Colleges Prepare for H1N1August 25, 2009 - 8:06 PM | by: Maggie Kerkman
Fall means back to the books for college students but this year may offer up a challenge more troubling than just midterms. Experts say H1N1 is set to make a comeback this Fall. Campus administrators say they’re preparing for the worst. They’re trying to get the word out about prevention. At the University of Texas at Austin, they have posters up in bathrooms encouraging people to wash their hands, not share food or drinks, and to cover their mouths when they sneeze or cough.
U.T. at Austin has already seen 24 H1N1 cases since the new flu reared its ugly head last Spring. Of those, none involved hospitalization. The Centers for Disease Control is telling campuses to treat H1N1 as they would the seasonal flu—don’t close up shop, but instead allow students to skip classes until they’re well.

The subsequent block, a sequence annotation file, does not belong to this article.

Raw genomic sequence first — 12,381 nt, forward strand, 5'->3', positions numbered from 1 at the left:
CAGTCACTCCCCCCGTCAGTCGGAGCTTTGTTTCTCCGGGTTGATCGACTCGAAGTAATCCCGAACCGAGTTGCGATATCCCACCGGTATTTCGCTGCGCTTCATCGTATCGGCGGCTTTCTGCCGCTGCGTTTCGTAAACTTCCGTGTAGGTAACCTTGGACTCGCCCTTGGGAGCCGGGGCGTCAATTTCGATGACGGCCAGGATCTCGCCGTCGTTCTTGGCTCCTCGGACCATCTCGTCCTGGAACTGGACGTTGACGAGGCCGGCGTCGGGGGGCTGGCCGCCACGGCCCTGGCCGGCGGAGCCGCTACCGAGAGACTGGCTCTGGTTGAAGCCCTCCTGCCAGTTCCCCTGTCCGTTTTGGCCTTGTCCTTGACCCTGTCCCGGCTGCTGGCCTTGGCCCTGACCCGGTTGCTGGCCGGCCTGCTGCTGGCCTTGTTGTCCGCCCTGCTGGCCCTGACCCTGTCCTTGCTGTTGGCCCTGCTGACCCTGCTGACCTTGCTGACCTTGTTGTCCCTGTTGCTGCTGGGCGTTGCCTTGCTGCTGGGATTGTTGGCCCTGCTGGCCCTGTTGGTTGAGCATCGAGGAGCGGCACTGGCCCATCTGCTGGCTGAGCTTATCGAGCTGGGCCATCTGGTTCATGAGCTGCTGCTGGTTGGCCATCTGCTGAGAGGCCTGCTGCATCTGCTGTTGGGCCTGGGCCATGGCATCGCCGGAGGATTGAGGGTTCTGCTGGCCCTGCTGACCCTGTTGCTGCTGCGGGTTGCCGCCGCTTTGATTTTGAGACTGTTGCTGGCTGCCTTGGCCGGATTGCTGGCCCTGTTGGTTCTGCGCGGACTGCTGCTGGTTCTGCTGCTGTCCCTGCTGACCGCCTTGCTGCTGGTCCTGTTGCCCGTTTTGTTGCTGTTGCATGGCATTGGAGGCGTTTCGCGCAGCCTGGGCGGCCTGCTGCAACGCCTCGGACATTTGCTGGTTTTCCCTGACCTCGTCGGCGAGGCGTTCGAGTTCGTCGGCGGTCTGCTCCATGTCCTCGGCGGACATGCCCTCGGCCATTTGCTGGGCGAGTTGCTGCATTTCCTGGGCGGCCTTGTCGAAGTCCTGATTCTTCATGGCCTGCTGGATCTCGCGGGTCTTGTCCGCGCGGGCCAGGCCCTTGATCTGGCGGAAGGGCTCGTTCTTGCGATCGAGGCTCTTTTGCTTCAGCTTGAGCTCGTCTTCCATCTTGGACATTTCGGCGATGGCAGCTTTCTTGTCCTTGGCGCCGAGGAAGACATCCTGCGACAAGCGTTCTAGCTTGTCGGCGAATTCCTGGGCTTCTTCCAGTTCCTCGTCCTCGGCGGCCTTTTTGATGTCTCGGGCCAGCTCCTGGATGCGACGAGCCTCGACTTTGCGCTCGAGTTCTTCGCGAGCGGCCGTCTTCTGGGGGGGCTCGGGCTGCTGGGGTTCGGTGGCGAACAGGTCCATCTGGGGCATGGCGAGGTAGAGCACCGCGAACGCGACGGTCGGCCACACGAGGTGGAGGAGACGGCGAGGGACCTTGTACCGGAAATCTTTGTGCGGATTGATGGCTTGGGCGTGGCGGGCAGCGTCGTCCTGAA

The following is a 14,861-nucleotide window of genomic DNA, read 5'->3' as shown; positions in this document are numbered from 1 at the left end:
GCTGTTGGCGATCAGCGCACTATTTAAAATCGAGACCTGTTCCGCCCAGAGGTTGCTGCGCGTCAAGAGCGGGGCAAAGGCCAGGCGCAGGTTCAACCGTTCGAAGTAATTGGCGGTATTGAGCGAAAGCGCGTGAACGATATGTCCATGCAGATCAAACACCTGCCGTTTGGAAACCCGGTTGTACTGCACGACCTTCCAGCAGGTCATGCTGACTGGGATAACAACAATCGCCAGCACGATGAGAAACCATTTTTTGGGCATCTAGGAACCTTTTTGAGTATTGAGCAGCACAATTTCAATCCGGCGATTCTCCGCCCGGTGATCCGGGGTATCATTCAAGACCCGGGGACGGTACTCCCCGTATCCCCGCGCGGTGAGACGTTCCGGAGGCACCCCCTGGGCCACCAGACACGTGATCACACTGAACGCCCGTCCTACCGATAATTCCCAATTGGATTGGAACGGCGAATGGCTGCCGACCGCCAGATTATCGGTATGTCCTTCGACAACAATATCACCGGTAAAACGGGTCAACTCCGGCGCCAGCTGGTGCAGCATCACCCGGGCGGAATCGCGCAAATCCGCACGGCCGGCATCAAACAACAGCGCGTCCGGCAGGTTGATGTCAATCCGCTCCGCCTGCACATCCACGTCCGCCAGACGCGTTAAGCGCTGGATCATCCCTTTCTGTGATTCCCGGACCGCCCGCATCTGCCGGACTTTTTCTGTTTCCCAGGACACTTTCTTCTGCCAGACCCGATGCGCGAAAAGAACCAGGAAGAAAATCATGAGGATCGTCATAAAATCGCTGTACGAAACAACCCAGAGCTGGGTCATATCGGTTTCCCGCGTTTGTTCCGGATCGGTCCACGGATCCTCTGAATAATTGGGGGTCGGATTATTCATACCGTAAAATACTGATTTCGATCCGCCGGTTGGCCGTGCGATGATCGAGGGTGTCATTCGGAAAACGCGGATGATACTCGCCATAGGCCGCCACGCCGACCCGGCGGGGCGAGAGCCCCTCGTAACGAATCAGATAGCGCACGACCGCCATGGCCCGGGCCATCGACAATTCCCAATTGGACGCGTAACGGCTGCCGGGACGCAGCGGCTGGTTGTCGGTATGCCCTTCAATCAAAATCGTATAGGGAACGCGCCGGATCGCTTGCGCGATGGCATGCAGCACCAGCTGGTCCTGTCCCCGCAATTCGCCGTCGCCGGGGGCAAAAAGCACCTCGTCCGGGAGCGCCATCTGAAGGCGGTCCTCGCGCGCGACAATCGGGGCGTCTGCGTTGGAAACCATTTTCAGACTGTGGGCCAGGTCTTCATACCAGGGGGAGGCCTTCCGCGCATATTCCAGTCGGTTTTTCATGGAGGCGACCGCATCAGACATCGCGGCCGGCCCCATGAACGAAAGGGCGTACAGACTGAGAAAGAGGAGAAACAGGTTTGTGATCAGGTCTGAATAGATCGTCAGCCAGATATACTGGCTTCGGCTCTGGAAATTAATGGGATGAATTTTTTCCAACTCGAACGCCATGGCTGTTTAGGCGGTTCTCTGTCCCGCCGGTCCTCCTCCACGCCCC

The big difference between seasonal flu and H1N1 seems to be its victims. Seasonal flu hits hardest with the very young and very old. H1N1 seems to be hitting the young, so much so that when the H1N1 vaccine becomes available in October, CDC doctors are recommending it go to pregnant women, mothers with babies less than six months old, young people from six months to 24 years old, and then to older people with health conditions. Most college populations fall squarely in the third category. With the cramped conditions of most college dorms and classes that could become breeding grounds for germs, you begin to see why college administrators are getting nervous.
Students don’t seem to be phased. Students we talked to seemed more worried about getting settled in on campus than becoming H1N1’s next victim. That may be the biggest challenge for administrators—getting students to take the threat seriously enough to change their behavior.